• A citizen who normally lives in a country that has a reciprocal healthcare agreement with the UK. There are a number of variations in the level of free treatment afforded to visitors travelling to the UK from these countries. Generally, only immediate medical treatment is to be provided free of charge.  They do not usually apply when the person has travelled to the UK for the purpose of obtaining healthcare. Further details can be provided on request from the overseas team.

Please note that if the agreement is withdrawn during your treatment you will become immediately responsible for the cost of the remainder of your course of treatment.

The countries are currently

Anguilla, Australia, Bosnia and Herzegovina, British Virgin Islands, Falkland Islands, Gibraltar, Isle of Man, Jersey, Kosovo, Macedonia, Montenegro, Montserrat, New Zealand, Serbia, St Helena, Turks and Caicos Islands

  • You fall within a group of individuals who are entitled to receive healthcare on the same or similar basis as an ordinarily resident person.
  • If you are a visitor from Iceland or Lichtenstein that has rights under the Brexit Withdrawal Agreement (WA) because you are an EU national who was exercising EU treaty rights in the UK before 31 December 2020 as a worker, self-employed person, student, self-sufficient person or jobseeker; Please note that you would be chargeable for NHS hospital care at 150% of NHS National Tariff if you have no rights under the WA.
  • The UK and Norway have reciprocal healthcare arrangements under Medical Treatment Protocol to the 1990 UK-Norway Social Security Reciprocal Agreement which provide that Norwegian and UK nationals residing in Norway or insured in Norway will be able to access necessary healthcare while travelling in or posted to the UK, by presenting a valid passport and proof of residency.

Overseas visitors who may not qualify for free healthcare

  • An individual without legal status at point of treatment including failed asylum seekers and illegal immigrants if not supported by Home Office or Local Authority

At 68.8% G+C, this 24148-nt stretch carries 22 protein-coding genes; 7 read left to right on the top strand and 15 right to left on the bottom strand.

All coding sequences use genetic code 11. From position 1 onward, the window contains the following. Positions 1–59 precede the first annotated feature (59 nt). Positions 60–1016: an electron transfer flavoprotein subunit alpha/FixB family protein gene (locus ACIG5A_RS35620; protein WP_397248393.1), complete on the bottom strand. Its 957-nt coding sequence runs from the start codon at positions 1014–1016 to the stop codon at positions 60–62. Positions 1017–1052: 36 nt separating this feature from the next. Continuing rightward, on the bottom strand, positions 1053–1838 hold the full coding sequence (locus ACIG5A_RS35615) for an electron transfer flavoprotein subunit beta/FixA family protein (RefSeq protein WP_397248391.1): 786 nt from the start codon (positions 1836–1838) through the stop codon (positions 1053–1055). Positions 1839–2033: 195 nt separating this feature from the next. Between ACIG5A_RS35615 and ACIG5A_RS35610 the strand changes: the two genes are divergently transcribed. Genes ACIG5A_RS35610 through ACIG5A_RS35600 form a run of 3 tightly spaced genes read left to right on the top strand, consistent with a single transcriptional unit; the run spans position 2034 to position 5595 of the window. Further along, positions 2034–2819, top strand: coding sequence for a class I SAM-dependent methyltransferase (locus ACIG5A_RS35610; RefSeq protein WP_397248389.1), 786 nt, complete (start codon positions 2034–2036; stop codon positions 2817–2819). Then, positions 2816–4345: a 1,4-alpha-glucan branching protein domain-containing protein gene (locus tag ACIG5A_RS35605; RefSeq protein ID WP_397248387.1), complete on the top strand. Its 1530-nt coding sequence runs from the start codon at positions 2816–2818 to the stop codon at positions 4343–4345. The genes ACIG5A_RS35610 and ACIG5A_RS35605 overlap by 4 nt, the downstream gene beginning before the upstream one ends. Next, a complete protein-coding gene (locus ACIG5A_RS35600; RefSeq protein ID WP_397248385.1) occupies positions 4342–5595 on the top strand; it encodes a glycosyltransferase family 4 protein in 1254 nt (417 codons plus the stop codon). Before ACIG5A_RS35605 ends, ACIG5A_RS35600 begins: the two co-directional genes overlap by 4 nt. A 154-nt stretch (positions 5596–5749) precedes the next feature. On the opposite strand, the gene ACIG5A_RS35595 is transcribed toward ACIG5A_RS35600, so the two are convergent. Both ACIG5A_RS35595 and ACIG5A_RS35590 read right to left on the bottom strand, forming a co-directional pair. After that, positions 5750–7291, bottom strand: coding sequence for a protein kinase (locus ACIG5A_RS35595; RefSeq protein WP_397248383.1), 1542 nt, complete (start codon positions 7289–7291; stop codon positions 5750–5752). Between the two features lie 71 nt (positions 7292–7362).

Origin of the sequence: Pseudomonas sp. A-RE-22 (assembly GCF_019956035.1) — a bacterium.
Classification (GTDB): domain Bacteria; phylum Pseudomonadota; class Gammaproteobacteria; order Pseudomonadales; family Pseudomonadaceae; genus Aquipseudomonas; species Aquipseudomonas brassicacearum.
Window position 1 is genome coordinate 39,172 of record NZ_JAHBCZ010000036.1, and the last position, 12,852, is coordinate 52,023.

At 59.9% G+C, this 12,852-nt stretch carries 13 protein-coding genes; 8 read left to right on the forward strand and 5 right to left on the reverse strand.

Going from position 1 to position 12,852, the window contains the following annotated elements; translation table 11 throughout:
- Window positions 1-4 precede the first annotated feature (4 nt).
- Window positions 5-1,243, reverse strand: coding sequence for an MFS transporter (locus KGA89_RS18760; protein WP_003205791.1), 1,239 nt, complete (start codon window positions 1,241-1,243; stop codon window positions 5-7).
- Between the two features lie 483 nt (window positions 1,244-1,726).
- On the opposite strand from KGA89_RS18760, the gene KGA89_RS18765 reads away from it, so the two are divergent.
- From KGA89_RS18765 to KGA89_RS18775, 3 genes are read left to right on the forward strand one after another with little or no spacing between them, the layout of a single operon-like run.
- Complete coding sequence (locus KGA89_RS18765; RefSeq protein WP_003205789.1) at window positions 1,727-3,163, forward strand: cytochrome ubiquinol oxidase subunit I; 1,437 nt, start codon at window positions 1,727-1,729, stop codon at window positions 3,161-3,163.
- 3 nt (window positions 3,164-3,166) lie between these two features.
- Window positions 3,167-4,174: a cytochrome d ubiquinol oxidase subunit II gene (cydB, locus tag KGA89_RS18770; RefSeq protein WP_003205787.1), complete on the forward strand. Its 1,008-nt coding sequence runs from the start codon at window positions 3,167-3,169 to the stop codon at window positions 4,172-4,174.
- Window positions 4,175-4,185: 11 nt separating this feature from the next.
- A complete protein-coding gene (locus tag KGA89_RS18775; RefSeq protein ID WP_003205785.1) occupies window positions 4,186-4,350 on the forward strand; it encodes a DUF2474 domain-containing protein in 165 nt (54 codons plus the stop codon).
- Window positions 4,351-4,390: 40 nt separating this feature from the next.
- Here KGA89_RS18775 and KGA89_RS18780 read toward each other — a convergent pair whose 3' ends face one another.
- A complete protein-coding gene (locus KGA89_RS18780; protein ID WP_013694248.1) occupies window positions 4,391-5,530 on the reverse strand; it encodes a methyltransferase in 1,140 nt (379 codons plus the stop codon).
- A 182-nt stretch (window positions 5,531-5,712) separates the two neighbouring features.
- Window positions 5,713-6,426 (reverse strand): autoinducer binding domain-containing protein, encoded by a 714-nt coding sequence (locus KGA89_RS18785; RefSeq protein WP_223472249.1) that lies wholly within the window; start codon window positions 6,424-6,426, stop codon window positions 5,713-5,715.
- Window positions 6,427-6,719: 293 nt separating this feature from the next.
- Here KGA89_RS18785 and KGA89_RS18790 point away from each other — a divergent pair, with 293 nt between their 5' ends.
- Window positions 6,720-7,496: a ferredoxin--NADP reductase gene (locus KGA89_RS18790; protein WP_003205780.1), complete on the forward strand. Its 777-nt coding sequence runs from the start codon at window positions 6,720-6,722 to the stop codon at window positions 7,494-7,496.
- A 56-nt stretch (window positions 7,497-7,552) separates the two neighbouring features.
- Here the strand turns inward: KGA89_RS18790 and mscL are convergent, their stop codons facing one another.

• Ex-pats who now ordinarily reside overseas.
  • An individual with a Biometric Residency Permit (BRP) whose card is marked to confirm their “visitor” or “temporary stay” status in the UK. This may include academic visitors and private medical visitors.

Recovering charges for NHS services

NHS trusts have a legal obligation to identify patients who are not entitled to free NHS treatment and to make and recover charges for the NHS services provided. These obligations are set out in the guidance published by the Department of Health.

You may be contacted by the overseas visitors’ team and asked to confirm continual UK residence, immigration status, nationality and / or status under the EU settlement scheme, in order for the hospital to assess whether you are ordinarily resident in the UK, and not affected by the charging regulations.

You should be prepared to provide evidence if requested and this would be one item from the following list:

  • National ID card
  • Passport and Visa (both if applicable to you)
  • Bank or building society statement
  • Rent Agreement or Mortgage details
  • Telephone bill
  • Water, gas, electric or Council Tax bill

(The proof you use must be less than three months old. Your name and address needs to be on the letter)

  • A letter from your college confirming you are attending a full-time or part-time course of study (including course duration and number of hours per week of attendance) 0 Copy of any birth/marriage certificates
  • An IND and ARC (for patients claiming asylum)
  • Any Home Office issued documents which are relevant to your application
  • European Health Insurance Card (EHIC) 0 Provisional Replacement Certificate (PRC)
  • Evidence of sickness insurance
  • Letter or statement from HMRC or DWP
  • National Insurance or benefits letter
  • Wage slip or a P60

All evidence requests can be responded to in writing by sending copies to

Overseas Visitors Team (Finance)
St Anne’s House
729 The Ridge
St Leonards-on-Sea
East Sussex, TN37 7PT

Overseas visitors required to pay for NHS hospital healthcare

You will have the opportunity to pay:

  • from an overseas bank account
  • by debit / credit card
  • by setting up a standing order to pay the Trust, or
  • by cash with our cashiers department

With all payment methods you should quote the account number on your invoice.

All routine and planned care must be paid for in advance of care being received.

We may use your information to

  • Establish your identity and your entitlement to free NHS treatment
  • Notify the Department of Health and Social Care of an NHS debtor
  • Determine your immigration status using Home Office services (you will be informed if this happens)

More information

Please contact the overseas visitors’ team to discuss your individual circumstances as this may vary on a case by case basis or for further guidance and support: